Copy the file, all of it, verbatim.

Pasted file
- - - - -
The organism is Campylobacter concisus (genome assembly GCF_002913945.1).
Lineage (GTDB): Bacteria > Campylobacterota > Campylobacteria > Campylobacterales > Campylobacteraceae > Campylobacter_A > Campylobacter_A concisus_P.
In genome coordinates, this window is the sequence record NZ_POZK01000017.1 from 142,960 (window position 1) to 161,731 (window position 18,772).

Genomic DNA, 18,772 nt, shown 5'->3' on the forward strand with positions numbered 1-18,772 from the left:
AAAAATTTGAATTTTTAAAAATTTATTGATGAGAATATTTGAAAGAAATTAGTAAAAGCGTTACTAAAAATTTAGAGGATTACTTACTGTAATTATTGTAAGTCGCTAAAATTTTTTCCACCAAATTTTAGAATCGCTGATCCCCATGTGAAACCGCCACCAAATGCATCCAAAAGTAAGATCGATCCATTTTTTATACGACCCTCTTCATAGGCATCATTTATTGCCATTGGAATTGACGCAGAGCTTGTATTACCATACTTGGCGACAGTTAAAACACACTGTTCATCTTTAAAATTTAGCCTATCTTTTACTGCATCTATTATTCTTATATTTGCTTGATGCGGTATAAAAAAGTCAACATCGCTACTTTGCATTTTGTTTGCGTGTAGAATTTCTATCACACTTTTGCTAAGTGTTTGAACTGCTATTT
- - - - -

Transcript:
The organism is Campylobacter concisus (genome assembly GCF_002913945.1).
Lineage (GTDB): Bacteria > Campylobacterota > Campylobacteria > Campylobacterales > Campylobacteraceae > Campylobacter_A > Campylobacter_A concisus_P.
In genome coordinates, this window is the sequence record NZ_POZK01000017.1 from 142,960 (window position 1) to 161,731 (window position 18,772).

Genomic DNA, 18,772 nt, shown 5'->3' on the forward strand with positions numbered 1-18,772 from the left:
AAAAATTTGAATTTTTAAAAATTTATTGATGAGAATATTTGAAAGAAATTAGTAAAAGCGTTACTAAAAATTTAGAGGATTACTTACTGTAATTATTGTAAGTCGCTAAAATTTTTTCCACCAAATTTTAGAATCGCTGATCCCCATGTGAAACCGCCACCAAATGCATCCAAAAGTAAGATCGATCCATTTTTTATACGACCCTCTTCATAGGCATCATTTATTGCCATTGGAATTGACGCAGAGCTTGTATTACCATACTTGGCGACAGTTAAAACACACTGTTCATCTTTAAAATTTAGCCTATCTTTTACTGCATCTATTATTCTTATATTTGCTTGATGCGGTATAAAAAAGTCAACATCGCTACTTTGCATTTTGTTTGCGTGTAGAATTTCTATCACACTTTTGCTAAGTGTTTGAACTGCTATTT